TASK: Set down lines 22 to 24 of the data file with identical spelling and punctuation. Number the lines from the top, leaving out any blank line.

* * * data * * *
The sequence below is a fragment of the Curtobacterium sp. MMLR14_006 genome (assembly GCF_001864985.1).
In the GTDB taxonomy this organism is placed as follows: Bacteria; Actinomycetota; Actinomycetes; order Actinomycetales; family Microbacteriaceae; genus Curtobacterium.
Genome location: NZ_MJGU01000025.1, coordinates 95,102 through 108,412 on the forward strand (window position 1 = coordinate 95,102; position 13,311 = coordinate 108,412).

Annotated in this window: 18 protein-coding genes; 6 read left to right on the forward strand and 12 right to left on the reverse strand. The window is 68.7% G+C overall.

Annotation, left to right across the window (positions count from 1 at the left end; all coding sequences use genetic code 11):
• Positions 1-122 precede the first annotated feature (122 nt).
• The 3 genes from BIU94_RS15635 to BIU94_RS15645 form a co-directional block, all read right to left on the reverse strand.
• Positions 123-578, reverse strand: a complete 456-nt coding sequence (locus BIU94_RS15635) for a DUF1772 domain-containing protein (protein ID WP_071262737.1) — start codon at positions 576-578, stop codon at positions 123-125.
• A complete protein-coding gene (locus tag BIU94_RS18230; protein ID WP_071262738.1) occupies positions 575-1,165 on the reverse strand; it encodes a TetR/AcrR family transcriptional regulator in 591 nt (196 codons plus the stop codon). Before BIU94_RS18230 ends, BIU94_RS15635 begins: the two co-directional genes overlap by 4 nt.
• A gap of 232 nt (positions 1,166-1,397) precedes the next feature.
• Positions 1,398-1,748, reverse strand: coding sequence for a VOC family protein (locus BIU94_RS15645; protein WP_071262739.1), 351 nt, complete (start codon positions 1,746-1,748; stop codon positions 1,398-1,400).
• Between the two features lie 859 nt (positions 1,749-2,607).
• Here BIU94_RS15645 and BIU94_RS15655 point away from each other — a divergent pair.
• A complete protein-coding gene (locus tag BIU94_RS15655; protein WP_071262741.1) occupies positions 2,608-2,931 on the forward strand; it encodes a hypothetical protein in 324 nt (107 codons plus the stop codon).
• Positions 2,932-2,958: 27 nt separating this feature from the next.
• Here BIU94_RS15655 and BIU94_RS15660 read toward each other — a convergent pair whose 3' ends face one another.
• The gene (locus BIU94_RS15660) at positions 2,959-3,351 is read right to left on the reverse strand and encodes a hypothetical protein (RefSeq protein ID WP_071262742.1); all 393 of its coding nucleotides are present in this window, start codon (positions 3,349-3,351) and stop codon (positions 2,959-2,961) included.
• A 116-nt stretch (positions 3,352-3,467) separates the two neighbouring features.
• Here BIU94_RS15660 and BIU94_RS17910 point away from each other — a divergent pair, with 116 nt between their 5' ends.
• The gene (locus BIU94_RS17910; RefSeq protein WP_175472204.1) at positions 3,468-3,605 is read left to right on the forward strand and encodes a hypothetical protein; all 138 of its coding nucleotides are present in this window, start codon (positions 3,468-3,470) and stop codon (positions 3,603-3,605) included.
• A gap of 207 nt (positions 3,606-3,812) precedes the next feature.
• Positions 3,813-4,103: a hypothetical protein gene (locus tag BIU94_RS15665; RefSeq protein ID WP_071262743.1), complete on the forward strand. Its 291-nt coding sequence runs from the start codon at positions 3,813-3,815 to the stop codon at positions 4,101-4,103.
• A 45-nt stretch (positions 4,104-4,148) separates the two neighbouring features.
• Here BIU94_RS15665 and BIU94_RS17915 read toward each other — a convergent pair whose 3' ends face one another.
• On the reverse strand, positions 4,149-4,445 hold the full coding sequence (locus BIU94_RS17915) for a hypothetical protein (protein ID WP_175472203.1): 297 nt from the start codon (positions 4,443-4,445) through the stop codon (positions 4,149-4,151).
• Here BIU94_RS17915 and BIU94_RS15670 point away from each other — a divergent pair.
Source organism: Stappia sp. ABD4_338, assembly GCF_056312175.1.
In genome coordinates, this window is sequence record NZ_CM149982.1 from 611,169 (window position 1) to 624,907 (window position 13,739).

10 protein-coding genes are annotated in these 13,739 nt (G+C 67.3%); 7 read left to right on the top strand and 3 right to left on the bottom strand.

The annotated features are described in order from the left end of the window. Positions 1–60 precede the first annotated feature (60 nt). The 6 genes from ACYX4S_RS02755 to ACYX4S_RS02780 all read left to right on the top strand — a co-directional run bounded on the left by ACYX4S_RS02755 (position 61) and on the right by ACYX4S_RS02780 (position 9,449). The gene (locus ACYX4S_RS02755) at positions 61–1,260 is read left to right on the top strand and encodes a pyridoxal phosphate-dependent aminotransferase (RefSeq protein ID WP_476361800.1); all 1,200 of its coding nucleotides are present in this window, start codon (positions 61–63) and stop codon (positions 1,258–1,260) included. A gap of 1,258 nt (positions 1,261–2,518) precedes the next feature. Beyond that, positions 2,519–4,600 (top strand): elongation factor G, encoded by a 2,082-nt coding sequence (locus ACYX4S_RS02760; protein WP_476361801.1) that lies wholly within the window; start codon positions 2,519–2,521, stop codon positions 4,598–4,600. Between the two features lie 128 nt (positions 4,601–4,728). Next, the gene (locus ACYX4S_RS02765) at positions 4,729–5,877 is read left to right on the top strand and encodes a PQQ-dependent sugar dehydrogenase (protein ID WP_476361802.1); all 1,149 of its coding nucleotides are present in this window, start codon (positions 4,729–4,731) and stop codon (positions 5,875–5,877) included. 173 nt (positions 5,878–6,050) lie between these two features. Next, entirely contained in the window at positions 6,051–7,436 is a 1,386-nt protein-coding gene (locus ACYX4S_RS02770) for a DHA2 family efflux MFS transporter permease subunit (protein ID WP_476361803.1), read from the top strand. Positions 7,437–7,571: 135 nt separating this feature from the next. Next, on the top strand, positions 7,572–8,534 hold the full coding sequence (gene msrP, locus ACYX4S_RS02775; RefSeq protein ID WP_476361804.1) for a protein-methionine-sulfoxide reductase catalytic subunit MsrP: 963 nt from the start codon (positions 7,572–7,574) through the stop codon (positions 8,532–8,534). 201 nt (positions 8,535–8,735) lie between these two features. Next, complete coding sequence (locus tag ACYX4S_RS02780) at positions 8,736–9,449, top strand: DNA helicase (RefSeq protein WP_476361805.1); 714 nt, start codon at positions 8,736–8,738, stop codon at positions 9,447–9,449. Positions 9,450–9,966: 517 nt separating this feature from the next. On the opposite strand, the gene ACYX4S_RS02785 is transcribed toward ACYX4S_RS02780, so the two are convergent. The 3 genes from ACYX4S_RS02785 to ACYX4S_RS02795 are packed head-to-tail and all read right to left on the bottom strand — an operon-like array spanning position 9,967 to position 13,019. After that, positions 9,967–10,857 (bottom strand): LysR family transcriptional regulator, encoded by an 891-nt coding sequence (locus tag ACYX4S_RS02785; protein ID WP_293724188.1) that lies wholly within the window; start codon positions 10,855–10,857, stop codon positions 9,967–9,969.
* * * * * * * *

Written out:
• Positions 3,813-4,103: a hypothetical protein gene (locus tag BIU94_RS15665; RefSeq protein ID WP_071262743.1), complete on the forward strand. Its 291-nt coding sequence runs from the start codon at positions 3,813-3,815 to the stop codon at positions 4,101-4,103.
• A 45-nt stretch (positions 4,104-4,148) separates the two neighbouring features.
• Here BIU94_RS15665 and BIU94_RS17915 read toward each other — a convergent pair whose 3' ends face one another.